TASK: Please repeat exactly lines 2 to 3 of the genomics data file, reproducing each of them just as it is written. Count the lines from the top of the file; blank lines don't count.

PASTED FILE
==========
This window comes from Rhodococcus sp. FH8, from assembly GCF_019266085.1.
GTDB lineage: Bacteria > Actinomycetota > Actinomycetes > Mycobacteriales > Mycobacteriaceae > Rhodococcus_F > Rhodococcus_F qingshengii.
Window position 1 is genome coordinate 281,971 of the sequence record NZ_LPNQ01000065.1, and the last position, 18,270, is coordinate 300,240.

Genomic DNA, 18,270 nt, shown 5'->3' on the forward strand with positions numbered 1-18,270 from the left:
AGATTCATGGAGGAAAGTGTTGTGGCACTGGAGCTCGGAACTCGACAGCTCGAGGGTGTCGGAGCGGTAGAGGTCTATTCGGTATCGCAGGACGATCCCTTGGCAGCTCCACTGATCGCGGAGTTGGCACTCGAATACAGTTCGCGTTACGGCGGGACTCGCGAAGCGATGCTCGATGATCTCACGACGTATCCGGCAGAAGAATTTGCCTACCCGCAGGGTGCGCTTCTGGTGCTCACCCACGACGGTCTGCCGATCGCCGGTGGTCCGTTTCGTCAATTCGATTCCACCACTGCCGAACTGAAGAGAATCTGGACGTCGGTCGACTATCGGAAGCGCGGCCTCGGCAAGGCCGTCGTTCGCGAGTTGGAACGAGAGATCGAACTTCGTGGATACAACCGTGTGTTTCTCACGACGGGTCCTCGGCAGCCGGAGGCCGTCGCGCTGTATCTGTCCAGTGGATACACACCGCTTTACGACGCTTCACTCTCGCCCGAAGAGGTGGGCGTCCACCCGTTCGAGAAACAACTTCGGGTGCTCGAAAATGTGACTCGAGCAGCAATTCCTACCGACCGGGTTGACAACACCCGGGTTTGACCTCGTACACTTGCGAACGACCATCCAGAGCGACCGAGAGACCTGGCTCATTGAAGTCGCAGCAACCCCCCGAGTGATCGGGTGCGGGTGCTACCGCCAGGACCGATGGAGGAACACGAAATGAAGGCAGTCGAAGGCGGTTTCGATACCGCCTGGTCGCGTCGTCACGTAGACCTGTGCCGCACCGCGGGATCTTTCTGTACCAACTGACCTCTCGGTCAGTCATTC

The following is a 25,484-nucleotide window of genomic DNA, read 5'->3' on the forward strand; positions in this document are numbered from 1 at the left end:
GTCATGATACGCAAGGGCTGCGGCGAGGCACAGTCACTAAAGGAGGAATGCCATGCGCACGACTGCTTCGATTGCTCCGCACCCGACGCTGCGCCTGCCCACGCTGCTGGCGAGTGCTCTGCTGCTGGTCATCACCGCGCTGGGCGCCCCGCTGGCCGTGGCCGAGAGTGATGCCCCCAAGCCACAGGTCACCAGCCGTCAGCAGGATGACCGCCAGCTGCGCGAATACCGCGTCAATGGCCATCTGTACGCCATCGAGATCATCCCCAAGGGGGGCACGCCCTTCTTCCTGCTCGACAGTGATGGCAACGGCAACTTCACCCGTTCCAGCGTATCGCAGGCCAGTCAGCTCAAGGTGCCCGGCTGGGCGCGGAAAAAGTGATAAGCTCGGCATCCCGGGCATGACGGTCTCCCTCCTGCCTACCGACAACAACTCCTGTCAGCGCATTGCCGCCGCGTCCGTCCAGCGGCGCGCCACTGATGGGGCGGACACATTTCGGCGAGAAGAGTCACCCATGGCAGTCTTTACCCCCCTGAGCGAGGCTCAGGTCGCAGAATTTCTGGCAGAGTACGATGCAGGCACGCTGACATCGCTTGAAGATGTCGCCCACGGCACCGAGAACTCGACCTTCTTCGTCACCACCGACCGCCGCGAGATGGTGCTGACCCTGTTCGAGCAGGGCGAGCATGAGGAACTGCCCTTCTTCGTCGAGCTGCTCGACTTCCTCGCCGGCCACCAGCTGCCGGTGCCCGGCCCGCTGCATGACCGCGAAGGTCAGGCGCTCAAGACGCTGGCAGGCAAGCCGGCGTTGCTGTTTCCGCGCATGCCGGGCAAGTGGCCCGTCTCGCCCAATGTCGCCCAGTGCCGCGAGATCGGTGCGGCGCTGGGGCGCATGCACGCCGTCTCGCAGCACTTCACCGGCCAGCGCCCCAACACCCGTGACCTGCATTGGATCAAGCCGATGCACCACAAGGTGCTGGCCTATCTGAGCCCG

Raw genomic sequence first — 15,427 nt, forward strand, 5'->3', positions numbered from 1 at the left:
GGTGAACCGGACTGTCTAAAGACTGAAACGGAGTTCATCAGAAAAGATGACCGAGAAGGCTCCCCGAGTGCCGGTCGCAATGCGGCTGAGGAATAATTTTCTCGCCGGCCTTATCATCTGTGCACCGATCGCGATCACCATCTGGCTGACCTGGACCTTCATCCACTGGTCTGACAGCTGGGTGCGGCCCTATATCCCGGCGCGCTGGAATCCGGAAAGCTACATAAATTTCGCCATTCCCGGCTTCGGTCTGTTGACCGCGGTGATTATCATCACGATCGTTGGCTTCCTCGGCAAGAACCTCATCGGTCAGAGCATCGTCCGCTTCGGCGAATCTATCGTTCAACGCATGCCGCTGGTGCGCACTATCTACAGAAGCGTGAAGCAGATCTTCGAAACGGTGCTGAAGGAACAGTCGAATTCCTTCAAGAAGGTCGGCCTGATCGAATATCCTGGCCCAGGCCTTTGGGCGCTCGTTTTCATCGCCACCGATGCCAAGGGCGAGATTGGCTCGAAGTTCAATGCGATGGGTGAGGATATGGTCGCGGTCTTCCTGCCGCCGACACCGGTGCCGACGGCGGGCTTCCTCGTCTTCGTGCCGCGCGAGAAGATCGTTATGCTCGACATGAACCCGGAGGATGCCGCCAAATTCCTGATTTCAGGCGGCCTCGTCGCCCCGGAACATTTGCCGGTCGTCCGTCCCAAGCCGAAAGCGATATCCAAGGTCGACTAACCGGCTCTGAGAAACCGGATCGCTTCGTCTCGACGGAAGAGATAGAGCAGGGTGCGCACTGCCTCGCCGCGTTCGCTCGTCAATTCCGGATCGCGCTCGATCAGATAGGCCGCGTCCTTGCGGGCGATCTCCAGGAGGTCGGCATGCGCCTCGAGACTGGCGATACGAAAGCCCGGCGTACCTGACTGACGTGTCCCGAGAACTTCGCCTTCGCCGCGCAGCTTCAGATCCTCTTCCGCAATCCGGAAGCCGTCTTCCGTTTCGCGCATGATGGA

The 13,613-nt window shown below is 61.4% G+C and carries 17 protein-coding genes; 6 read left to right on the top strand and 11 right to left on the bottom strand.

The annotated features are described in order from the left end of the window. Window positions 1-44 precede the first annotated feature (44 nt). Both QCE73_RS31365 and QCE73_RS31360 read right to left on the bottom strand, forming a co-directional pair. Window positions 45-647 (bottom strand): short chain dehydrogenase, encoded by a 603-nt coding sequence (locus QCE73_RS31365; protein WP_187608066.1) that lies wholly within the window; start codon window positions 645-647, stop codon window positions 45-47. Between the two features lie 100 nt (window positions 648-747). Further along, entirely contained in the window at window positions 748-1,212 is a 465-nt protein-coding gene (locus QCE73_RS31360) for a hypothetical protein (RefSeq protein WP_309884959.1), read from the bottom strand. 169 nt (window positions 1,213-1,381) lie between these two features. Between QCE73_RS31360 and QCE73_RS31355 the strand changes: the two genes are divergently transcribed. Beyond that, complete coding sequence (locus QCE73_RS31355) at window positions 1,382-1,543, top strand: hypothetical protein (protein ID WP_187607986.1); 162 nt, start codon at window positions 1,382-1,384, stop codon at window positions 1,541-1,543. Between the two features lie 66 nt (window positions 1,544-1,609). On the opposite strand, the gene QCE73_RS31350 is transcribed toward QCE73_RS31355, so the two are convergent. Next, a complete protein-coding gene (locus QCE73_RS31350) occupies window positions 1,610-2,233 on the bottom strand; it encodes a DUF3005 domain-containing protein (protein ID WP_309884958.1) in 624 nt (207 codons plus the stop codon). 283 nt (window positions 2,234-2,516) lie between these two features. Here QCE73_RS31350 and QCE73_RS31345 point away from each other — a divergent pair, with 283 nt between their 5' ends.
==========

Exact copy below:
GTDB lineage: Bacteria > Actinomycetota > Actinomycetes > Mycobacteriales > Mycobacteriaceae > Rhodococcus_F > Rhodococcus_F qingshengii.
Window position 1 is genome coordinate 281,971 of the sequence record NZ_LPNQ01000065.1, and the last position, 18,270, is coordinate 300,240.